Cameras/Camcorders

The Sony Alpha A55 DSLR Camera Is Made Out Of Recycled Plastics

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The Sony α55 is a midrange-level camera, released in August 2010. It is a breakthrough in camera design due to its being the first digital single-lens translucent camera, (along with the Sony α33). As an SLT, it features phase detection auto focus in live view along with an electronic viewfinder, due to usage of a half-mirror instead of a standard, solid mirror. Because its translucent mirror does not have to flip up to take a shot, the camera is able to take up to 10 frames per second while continuously focusing – a feat that is a first in its class. It’s also one of the first four Sony Alpha reflex cameras with video mode included, capable of 1080i. It is also the first DSLR camera capable of using phase-detection autofocus during video recording. The A55 has body-integrated image stabilization, and a 16.2 MPx APS-C CMOS sensor.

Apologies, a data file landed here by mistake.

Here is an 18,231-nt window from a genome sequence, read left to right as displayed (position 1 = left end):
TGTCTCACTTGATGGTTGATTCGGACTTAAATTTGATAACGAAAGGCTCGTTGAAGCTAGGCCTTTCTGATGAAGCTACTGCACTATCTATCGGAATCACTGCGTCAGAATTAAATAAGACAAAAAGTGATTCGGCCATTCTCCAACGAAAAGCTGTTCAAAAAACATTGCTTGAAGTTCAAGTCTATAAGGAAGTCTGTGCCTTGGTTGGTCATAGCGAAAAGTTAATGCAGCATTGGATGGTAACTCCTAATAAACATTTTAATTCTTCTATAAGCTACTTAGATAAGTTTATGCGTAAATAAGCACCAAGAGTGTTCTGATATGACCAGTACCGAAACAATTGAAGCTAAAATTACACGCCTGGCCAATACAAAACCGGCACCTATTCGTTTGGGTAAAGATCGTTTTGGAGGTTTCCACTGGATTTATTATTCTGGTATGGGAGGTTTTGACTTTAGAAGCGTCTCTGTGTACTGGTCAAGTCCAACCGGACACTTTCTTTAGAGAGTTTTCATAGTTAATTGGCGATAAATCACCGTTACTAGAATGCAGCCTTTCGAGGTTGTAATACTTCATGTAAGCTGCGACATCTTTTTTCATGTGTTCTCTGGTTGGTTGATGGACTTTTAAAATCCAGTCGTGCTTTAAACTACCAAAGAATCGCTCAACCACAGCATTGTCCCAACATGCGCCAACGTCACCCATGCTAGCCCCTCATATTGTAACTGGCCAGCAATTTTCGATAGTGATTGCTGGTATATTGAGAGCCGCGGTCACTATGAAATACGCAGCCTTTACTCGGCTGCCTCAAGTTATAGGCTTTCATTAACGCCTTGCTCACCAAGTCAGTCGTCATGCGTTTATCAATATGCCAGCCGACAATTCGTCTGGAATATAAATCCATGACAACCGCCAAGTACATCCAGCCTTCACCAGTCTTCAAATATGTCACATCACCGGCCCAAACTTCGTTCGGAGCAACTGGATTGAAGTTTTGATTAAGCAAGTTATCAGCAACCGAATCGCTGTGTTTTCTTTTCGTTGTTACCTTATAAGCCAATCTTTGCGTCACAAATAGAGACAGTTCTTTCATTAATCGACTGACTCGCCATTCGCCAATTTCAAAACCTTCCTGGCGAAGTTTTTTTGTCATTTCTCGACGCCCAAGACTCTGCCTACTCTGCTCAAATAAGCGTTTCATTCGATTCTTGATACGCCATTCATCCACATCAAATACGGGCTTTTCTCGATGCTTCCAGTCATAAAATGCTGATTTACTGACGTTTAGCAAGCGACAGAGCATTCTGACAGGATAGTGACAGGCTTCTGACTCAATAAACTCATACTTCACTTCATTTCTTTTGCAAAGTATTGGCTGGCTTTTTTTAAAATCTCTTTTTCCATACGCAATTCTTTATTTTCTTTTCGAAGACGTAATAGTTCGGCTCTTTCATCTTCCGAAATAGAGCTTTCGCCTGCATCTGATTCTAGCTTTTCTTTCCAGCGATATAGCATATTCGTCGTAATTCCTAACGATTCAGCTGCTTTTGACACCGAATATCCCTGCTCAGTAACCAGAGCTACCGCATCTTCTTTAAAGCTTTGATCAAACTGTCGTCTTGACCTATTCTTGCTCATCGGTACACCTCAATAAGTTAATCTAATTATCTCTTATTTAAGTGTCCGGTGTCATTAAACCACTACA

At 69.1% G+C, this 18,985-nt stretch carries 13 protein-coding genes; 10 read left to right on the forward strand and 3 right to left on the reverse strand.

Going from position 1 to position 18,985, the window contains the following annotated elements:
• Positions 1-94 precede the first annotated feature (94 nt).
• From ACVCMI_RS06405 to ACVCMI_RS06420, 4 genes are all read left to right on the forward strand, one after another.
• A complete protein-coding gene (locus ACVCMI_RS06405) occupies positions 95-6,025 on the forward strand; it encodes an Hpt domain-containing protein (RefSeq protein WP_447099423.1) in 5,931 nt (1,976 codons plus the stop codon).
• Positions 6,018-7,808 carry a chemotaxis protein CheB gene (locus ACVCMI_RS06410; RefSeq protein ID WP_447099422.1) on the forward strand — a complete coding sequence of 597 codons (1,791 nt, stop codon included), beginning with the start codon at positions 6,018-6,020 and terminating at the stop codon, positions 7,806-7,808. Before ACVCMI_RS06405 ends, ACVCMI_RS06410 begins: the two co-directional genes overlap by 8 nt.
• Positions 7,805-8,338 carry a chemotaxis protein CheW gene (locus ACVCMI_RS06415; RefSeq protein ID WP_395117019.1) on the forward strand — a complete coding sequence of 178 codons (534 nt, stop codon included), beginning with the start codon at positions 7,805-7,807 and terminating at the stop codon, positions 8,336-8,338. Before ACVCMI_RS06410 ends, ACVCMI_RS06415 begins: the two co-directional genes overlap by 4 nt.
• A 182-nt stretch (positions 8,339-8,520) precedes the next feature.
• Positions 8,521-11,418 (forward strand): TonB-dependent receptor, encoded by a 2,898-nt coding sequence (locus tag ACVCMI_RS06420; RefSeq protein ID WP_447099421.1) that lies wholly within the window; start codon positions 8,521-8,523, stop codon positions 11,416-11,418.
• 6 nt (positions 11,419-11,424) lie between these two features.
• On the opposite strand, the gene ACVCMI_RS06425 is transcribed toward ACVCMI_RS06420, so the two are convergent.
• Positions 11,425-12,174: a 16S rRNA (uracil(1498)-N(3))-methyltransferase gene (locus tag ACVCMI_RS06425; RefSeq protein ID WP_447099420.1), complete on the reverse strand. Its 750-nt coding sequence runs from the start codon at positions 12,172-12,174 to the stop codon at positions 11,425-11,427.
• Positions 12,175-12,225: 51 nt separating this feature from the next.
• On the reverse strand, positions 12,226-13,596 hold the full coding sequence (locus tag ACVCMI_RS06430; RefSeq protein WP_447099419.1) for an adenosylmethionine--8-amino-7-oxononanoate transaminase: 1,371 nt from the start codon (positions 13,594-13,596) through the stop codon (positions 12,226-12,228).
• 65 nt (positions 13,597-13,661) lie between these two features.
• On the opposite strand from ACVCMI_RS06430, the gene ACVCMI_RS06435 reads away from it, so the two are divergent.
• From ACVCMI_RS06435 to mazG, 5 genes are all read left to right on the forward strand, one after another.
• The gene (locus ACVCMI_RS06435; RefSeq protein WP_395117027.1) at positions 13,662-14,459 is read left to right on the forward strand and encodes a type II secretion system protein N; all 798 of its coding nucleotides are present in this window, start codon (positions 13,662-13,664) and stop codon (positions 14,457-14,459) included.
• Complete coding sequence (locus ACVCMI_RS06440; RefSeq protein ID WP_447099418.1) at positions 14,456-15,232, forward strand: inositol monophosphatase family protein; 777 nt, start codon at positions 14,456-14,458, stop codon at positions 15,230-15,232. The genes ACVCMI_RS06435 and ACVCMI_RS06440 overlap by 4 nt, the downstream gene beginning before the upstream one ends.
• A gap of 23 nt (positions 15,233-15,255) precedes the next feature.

Did you know that the Sony Alpha A55 is one of the company’s greenest products yet? During CES 2011, Sony revealed waste plastic from optical disc manufacturing are converted into recycled plastic for use in Alpha cameras. A total of 21 different exterior parts of the Sony A55 series uses recycled plastics.

Sony uses over 15,000 tons of this material annually in various products, including TVs, PCs and cameras.

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